Today I’m very happy to have this great article by Allan Shelton, the author of a new book called, “Awakened Leadership: Beyond Self-Mastery” which I am currently reading and hope to review soon. Since I had not finished it before its release date, Allan offered this article for readers to learn from based on Allan life long journey of learning, humility and leadership studies. I hope you enjoy and please add any comments below.
Often when we speak of leadership we get the sense that our topic is very distant from us and possibly located in some ivory tower. This is because we’re attempting to learn about a lived experience through spoken concept. Leadership just doesn’t happen this way. It is possible to point toward the experience of leadership, but ultimately leadership is on the ground action. Let’s talk a minute about learning and its relationship to leadership:
All of us who attended an elementary school know about our principal style of learning. I call this style horizontal learning. The main hallmark of this style is the on-boarding of content through reading, lectures and even written examinations. Like many of you, I embarked on my career after a lifetime of this style of learning. In fact, I continued for years after my college graduation to acquire specific knowledge about the topical areas of my profession. In my case, I was hired by Price Waterhouse, and as a merger/acquisition specialist I was expected to understand economic, transactional and tax theory. This is a fine style of learning but it is only a first step.
As we mature, in both our personal and professional life, a new style of learning becomes important. I call this style vertical learning. This is when the concepts and detail that we have learned, transform themselves into a behavioral outcome. Let me give you an example. Most athletes will immediately relate to this one.
In most sports, team members are given books of plays, video material and even instruction on a practice field as to how to play their game. However, this knowledge and instruction does not create a good performer. You might have heard the comment that players excel when “the game slows down for them”. What does this mean? The game has slowed down when the learning that you have done becomes part of how you perform. Vertical learning follows the horizontal intake of concepts in your mind. However, performance and leadership take place on their specific playing field and are not conceptual in nature. That means that you must internally transform your horizontal learning into vertical action.
Let’s talk about humility for a moment. Most of the time when we do so, we speak of it as an attribute that an individual can possess. In fact, the horizontal version looks like that from the outside. But what does the vertical feel like from the inside? When we think for a moment that we live on earth with 7 billion people, all of whom transact some 100,000 internal transactions per second, a new perspective arises.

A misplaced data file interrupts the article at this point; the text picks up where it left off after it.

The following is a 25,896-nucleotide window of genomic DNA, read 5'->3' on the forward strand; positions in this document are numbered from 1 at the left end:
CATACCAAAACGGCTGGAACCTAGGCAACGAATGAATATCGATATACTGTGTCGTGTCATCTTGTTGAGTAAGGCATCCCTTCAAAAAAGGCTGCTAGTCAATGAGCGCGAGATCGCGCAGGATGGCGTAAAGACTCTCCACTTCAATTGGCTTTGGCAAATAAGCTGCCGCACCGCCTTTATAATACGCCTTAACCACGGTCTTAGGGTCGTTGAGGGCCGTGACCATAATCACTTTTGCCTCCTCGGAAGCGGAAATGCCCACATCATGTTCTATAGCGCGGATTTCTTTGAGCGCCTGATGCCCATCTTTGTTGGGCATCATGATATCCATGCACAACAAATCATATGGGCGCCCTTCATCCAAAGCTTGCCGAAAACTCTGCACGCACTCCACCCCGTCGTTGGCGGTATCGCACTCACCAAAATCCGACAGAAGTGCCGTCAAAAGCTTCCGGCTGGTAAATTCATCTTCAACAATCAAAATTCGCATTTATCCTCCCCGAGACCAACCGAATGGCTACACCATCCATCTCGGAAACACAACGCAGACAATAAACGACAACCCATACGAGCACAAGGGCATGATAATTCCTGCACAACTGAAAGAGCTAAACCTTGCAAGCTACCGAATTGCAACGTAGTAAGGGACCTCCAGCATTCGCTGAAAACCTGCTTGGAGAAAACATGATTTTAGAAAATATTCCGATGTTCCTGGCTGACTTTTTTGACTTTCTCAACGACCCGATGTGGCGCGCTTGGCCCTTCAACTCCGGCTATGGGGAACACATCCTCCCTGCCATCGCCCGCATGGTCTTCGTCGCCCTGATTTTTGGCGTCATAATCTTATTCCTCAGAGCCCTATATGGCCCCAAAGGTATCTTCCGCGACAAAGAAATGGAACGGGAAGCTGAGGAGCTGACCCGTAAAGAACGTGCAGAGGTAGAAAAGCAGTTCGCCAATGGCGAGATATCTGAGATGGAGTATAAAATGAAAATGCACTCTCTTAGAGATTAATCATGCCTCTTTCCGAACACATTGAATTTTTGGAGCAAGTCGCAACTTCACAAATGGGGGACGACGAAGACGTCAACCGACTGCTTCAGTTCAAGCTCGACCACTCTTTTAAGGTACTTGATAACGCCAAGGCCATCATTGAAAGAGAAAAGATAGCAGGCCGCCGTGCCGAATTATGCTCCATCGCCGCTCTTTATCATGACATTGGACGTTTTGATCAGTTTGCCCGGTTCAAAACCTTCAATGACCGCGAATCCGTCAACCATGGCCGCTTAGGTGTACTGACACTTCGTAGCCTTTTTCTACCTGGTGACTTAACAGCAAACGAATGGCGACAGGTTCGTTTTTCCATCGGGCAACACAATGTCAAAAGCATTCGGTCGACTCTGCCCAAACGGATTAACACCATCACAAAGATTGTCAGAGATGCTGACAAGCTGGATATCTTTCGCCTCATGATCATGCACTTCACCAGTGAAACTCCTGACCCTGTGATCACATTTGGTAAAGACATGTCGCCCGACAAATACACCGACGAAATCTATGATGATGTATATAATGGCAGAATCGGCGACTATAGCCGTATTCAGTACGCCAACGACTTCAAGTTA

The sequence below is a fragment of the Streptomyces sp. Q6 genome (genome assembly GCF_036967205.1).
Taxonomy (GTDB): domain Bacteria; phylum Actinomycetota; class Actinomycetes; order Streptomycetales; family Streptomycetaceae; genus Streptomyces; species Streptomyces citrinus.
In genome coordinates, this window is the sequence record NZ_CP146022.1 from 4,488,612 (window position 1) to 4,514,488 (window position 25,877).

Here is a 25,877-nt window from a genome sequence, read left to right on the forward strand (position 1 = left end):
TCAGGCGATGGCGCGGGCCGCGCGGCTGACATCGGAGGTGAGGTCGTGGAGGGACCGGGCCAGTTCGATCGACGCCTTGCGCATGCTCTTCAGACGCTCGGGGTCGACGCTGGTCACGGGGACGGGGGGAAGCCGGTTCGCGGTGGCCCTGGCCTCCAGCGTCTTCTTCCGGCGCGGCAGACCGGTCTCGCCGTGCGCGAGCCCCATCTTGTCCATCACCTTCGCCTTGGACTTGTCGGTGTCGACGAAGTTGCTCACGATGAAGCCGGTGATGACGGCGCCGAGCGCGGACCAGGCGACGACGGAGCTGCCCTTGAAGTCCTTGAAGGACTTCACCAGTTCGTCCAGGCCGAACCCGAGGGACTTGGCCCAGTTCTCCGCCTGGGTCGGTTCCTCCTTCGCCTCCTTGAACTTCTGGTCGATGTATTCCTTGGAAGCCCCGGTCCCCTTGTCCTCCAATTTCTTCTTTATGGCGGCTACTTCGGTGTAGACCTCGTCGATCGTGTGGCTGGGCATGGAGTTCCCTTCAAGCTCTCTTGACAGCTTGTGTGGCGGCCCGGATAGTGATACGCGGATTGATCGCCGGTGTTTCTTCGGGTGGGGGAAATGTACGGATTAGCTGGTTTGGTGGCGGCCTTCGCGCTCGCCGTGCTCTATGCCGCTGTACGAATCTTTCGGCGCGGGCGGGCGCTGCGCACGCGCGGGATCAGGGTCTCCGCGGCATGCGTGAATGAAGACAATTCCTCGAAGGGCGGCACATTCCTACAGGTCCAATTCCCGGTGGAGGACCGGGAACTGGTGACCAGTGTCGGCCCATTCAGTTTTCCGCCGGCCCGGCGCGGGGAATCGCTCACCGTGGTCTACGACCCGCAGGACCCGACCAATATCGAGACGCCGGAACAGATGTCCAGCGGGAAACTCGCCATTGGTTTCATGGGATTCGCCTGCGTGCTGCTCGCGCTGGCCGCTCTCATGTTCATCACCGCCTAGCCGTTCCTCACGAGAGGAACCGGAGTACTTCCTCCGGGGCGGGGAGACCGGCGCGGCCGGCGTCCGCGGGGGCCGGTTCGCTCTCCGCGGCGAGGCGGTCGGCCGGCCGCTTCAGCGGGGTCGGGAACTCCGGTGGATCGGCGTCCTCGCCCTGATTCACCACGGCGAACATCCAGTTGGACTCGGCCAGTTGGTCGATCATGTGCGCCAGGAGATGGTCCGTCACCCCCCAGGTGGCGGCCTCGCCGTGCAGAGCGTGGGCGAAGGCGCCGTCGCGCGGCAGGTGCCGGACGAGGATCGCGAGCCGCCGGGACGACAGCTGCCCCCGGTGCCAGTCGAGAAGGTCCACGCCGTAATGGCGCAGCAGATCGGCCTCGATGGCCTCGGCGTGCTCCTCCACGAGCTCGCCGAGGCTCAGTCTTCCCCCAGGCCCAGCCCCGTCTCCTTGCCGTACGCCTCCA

Learning horizontally places us at the center of the universe of knowledge. But holding how we are really situated within the universe shows us that our conceptual learning is out of focus. We are actually part of a whole humanity – not the center of it.
How does that change things? If we understand this difference we no longer need to seek to be humble because in that one observation we can see that we are not as important as we might have assumed. If we touch and feel that experiential arising then we will see that humility simply is. No need to acquire anything, just simply seeing things as they truly are.
Here’s an exercise that I often do with the executives I coach: Find 30 minutes at the end of your day and isolate an action from the day for which you were specifically responsible. Then, spend the entirety of that session listing all of the things that were necessary to be in place for the outcome that you authored to happen. What things outside of your control had to be in place for that to occur?
When you’re done with your session ask yourself if you see your importance in the same way as you did before. I guarantee you won’t.
Why is this important? Because this vertical type of learning will drive your leadership behavior, and your ‘on the ground’ leadership behavior must be geared to allow the rest of your team to follow you. In order to do that you must provide them the room to play on the same field that you do. That is to say – you need to see yourself as occupying the proper amount of space to be an authentic leader. By understanding your position you will not only be able to lead, but you will do so humbly. How could it be any other way?
ALAN E. SHELTON is a leadership coach, speaker, blogger, and author. His groundbreaking book, Awakened Leadership: Beyond Self-Mastery, integrates the corporate leadership and spiritual worlds through his message that awakening is the felt sense that your actions seamlessly reside in who you really are and move in a perfect flow. You can follow Alan on Twitter, like his Facebook page, and learn more about him at his website, www.AlanShelton.com
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